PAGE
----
A memoir of gender transition and recovery from addiction, a dance across genres, a ripping-up of the rulebook, Please Miss is unlike anything you’ve ever read before.
Grace Lavery is a reformed druggie, an unreformed omnisexual chaos Muppet, and a 100 per cent, all-natural, synthetic female hormone monster. How could her story be straightforward when she is anything but? The telling of her tale is kaleidoscopic, wild and audacious: Grace performs in a David Lynch remake of Sunset Boulevard and is reprogrammed as a 1960s femmebot; she is targeted with anonymous letters from a mysterious cabal of clowns; she writes a socialist manifesto disguised as a porn parody of QI (or is it vice versa?).
As Grace fumbles toward a new trans identity, she tries on dozens of different voices, creating a coat of many colours. The result is dazzling, unique and unforgettable. Startlingly funny and ruthlessly smart, Please Miss gives us what we came for, then slaps us in the face and orders us to come again.
‘This is the queer memoir you’ve been waiting for; a dizzying mix of theory and pastiche, metafiction and memory . . . hilarious and sexy and terrifying in its brilliance. But don’t worry – Lavery is an avalanche you’ll be glad to be buried under.’ Carmen Maria Machado, author of In the Dream House
‘Reframes the question of transition from the familiar journey from A to B, and replaces that journey with a can’t-look-away performance of wit, language, irreverence, and delight so compelling that a reader forgets about destinations all together.’ Torrey Peters, author of Detransition, Baby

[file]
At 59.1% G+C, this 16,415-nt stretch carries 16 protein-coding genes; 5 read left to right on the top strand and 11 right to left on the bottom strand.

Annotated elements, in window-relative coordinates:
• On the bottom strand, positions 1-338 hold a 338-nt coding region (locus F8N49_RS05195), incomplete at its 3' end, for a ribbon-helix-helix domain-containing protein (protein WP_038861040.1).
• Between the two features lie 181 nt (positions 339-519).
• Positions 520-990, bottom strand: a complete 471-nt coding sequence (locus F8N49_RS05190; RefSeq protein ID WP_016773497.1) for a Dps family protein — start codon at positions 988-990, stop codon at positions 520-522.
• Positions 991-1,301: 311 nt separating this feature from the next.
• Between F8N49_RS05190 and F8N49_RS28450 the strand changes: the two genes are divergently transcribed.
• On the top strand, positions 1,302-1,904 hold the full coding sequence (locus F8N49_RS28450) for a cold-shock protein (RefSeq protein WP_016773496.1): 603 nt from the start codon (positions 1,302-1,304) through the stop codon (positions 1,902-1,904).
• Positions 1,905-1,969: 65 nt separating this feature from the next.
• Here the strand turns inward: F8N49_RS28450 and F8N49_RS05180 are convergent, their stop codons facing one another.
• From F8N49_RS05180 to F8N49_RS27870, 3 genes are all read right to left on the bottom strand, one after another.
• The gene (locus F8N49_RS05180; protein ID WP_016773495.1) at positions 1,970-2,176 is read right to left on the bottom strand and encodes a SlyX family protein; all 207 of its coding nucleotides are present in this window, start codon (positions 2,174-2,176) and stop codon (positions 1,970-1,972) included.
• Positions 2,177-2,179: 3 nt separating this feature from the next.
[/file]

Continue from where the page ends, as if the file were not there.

‘Blessedly twisted . . . supremely intelligent, innovative, and important.’ Maggie Nelson, author of The Argonauts
‘Kaleidoscopic, magnetic, erudite, fierce, a raw nerve in a reverie, amped-up on desire and doubt, making trouble as if dared, dazzling like flames.’ Jeremy Atherton Lin, author of Gay Bar
‘Grace’s writing is laugh out loud funny, Please Miss refuses to be tied down by old tropes, and instead surprises us on every page.’ Travis Alabanza
‘Maddening, snort-inducingly hilarious, perverted, and giving 0 f*cks, this is going to change the game. Buckle up baby!’ Lauren John Joseph, author of At Certain Points We Touch
‘An honour, as a cis reader, to sit with the intelligence, wit and singular voice of Grace Lavery- to learn, laugh and be moved by such dazzling writing.’ Andrew McMillan, author of physical, playtime and pandemonium
‘It is unlike any other book I’ve read and it is remarkable.’ Marie Le Conte